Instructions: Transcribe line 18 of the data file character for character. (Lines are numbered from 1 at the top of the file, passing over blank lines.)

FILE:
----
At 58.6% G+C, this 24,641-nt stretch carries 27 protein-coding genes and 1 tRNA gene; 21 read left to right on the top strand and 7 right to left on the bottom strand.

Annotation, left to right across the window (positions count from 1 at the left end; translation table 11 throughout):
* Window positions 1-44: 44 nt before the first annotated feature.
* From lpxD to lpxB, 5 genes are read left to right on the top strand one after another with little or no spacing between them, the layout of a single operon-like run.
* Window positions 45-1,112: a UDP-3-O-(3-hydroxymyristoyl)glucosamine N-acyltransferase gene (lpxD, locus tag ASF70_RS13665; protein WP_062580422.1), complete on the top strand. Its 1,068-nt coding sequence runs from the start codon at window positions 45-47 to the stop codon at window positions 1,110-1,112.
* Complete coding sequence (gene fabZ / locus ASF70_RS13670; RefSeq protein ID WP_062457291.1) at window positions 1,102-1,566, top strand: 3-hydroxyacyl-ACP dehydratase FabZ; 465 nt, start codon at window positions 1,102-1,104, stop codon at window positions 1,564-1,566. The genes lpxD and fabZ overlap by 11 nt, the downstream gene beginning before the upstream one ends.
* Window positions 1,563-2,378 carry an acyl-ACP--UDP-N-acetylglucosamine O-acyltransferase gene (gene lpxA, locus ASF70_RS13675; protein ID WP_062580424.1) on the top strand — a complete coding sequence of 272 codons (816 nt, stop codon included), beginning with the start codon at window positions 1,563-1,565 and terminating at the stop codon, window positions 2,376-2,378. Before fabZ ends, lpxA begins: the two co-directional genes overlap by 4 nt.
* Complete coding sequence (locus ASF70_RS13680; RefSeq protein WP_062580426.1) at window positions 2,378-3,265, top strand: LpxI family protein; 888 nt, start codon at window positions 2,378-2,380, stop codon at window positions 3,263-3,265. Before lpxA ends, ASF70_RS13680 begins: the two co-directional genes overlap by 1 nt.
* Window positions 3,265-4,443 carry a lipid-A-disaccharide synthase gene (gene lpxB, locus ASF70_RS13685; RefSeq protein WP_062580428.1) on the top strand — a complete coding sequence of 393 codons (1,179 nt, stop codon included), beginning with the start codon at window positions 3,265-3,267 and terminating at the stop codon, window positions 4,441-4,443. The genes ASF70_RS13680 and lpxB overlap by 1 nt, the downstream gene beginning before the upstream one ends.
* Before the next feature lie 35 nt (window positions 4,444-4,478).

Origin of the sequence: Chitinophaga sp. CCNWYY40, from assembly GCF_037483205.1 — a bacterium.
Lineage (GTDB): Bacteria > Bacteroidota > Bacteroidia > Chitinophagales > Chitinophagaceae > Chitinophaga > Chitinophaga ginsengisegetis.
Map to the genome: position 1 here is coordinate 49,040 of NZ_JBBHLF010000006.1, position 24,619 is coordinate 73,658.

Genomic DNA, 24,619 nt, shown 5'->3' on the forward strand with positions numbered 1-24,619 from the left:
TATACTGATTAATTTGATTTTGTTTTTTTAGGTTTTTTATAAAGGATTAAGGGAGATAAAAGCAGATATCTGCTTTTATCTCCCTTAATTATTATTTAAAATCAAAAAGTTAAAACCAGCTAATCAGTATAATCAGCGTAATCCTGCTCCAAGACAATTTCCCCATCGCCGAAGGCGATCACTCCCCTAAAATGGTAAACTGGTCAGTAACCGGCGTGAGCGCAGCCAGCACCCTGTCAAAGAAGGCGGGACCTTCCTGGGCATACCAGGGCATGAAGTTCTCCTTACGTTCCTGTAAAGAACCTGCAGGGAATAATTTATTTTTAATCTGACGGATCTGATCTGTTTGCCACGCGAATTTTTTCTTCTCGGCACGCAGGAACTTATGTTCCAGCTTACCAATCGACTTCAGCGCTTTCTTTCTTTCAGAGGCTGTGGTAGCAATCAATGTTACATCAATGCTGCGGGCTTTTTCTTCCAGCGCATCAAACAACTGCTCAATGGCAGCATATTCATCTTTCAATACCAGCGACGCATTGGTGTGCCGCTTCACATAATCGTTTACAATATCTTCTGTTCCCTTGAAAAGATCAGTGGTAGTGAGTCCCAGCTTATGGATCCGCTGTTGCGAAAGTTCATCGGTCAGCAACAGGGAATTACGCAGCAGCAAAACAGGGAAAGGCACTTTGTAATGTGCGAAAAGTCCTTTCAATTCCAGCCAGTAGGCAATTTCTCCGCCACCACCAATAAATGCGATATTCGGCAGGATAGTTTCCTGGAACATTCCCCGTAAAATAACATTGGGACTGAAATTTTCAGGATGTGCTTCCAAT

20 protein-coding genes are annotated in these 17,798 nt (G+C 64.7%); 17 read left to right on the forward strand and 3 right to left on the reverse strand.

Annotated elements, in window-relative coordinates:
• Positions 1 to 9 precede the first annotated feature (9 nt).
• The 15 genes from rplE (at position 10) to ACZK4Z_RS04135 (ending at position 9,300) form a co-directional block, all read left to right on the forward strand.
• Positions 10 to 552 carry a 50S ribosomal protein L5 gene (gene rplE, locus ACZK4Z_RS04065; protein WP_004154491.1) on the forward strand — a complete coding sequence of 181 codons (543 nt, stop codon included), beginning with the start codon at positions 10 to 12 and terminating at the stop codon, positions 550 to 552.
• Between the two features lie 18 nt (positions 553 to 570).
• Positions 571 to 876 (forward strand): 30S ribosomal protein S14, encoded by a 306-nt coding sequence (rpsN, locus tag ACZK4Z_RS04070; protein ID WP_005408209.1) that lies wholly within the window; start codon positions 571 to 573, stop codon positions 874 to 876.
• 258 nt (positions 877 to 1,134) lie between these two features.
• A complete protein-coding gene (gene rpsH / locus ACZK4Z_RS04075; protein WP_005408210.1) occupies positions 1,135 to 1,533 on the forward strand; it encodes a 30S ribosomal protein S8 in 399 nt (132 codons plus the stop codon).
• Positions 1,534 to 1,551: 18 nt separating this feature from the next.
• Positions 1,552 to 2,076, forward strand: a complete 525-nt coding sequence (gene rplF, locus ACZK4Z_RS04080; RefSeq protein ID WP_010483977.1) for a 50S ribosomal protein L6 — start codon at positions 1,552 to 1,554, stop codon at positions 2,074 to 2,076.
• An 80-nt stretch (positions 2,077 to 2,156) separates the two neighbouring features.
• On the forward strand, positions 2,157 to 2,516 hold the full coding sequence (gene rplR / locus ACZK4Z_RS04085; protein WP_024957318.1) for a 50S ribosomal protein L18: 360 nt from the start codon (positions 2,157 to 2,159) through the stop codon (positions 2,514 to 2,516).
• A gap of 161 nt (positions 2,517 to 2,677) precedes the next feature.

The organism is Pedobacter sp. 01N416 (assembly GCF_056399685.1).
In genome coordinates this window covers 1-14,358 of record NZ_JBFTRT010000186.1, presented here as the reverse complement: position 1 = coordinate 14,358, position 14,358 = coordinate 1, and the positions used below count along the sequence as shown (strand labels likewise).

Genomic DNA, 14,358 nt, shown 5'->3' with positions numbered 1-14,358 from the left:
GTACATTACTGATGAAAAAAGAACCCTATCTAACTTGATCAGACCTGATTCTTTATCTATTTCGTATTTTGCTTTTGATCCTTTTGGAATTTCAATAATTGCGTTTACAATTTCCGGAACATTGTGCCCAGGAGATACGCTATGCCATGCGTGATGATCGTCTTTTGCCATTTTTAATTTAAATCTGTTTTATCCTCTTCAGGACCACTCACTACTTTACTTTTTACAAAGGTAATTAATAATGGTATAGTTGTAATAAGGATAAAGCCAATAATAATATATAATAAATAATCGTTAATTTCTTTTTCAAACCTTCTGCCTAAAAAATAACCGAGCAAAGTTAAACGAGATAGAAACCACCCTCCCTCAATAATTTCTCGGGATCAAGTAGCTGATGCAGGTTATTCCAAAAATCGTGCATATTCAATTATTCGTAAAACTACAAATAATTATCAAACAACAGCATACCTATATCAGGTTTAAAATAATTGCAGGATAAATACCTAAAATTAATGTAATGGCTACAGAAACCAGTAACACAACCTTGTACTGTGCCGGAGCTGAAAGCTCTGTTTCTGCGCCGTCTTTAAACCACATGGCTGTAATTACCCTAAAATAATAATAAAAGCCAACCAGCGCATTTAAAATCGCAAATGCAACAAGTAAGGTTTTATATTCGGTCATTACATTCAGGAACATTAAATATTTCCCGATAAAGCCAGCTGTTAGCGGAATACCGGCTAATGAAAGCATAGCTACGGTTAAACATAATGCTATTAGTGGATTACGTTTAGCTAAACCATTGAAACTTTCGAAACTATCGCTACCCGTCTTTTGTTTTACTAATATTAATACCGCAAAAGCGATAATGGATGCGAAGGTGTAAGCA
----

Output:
• Positions 1 to 9 precede the first annotated feature (9 nt).